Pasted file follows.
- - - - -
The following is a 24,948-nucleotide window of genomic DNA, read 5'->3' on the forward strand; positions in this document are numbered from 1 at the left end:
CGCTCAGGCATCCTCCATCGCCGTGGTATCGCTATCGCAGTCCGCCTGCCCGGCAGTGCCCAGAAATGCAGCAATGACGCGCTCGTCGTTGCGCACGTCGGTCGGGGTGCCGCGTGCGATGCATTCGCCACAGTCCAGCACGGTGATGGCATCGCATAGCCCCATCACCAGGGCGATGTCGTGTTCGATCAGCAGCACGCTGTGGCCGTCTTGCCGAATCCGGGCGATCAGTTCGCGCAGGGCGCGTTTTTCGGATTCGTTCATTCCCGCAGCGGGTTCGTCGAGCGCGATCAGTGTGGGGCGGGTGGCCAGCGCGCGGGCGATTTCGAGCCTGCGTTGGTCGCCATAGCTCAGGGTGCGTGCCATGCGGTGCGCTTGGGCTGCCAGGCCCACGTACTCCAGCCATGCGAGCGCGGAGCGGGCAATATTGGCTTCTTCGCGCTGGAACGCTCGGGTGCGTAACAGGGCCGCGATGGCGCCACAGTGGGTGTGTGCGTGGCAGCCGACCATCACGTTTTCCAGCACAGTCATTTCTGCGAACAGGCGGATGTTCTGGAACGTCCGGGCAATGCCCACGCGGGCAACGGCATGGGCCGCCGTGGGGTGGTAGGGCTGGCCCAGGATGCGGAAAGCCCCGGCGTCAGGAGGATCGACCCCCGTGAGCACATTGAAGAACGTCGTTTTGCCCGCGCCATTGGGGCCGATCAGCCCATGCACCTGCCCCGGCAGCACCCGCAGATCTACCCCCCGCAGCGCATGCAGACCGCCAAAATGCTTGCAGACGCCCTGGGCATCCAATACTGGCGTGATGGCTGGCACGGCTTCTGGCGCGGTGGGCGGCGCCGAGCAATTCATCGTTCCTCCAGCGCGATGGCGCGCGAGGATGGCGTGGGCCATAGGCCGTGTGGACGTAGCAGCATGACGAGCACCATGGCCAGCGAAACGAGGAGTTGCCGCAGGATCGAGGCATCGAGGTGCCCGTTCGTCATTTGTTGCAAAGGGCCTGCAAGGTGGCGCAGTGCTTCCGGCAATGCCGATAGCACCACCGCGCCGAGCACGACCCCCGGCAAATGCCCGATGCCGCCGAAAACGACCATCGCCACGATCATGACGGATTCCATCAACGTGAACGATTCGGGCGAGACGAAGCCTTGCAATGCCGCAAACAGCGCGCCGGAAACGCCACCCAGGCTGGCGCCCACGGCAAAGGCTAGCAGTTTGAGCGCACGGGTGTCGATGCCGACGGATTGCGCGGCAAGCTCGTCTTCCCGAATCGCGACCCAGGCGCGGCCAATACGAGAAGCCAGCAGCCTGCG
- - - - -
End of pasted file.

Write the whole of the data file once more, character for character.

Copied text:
The following is a 24,948-nucleotide window of genomic DNA, read 5'->3' on the forward strand; positions in this document are numbered from 1 at the left end:
CGCTCAGGCATCCTCCATCGCCGTGGTATCGCTATCGCAGTCCGCCTGCCCGGCAGTGCCCAGAAATGCAGCAATGACGCGCTCGTCGTTGCGCACGTCGGTCGGGGTGCCGCGTGCGATGCATTCGCCACAGTCCAGCACGGTGATGGCATCGCATAGCCCCATCACCAGGGCGATGTCGTGTTCGATCAGCAGCACGCTGTGGCCGTCTTGCCGAATCCGGGCGATCAGTTCGCGCAGGGCGCGTTTTTCGGATTCGTTCATTCCCGCAGCGGGTTCGTCGAGCGCGATCAGTGTGGGGCGGGTGGCCAGCGCGCGGGCGATTTCGAGCCTGCGTTGGTCGCCATAGCTCAGGGTGCGTGCCATGCGGTGCGCTTGGGCTGCCAGGCCCACGTACTCCAGCCATGCGAGCGCGGAGCGGGCAATATTGGCTTCTTCGCGCTGGAACGCTCGGGTGCGTAACAGGGCCGCGATGGCGCCACAGTGGGTGTGTGCGTGGCAGCCGACCATCACGTTTTCCAGCACAGTCATTTCTGCGAACAGGCGGATGTTCTGGAACGTCCGGGCAATGCCCACGCGGGCAACGGCATGGGCCGCCGTGGGGTGGTAGGGCTGGCCCAGGATGCGGAAAGCCCCGGCGTCAGGAGGATCGACCCCCGTGAGCACATTGAAGAACGTCGTTTTGCCCGCGCCATTGGGGCCGATCAGCCCATGCACCTGCCCCGGCAGCACCCGCAGATCTACCCCCCGCAGCGCATGCAGACCGCCAAAATGCTTGCAGACGCCCTGGGCATCCAATACTGGCGTGATGGCTGGCACGGCTTCTGGCGCGGTGGGCGGCGCCGAGCAATTCATCGTTCCTCCAGCGCGATGGCGCGCGAGGATGGCGTGGGCCATAGGCCGTGTGGACGTAGCAGCATGACGAGCACCATGGCCAGCGAAACGAGGAGTTGCCGCAGGATCGAGGCATCGAGGTGCCCGTTCGTCATTTGTTGCAAAGGGCCTGCAAGGTGGCGCAGTGCTTCCGGCAATGCCGATAGCACCACCGCGCCGAGCACGACCCCCGGCAAATGCCCGATGCCGCCGAAAACGACCATCGCCACGATCATGACGGATTCCATCAACGTGAACGATTCGGGCGAGACGAAGCCTTGCAATGCCGCAAACAGCGCGCCGGAAACGCCACCCAGGCTGGCGCCCACGGCAAAGGCTAGCAGTTTGAGCGCACGGGTGTCGATGCCGACGGATTGCGCGGCAAGCTCGTCTTCCCGAATCGCGACCCAGGCGCGGCCAATACGAGAAGCCAGCAGCCTGCG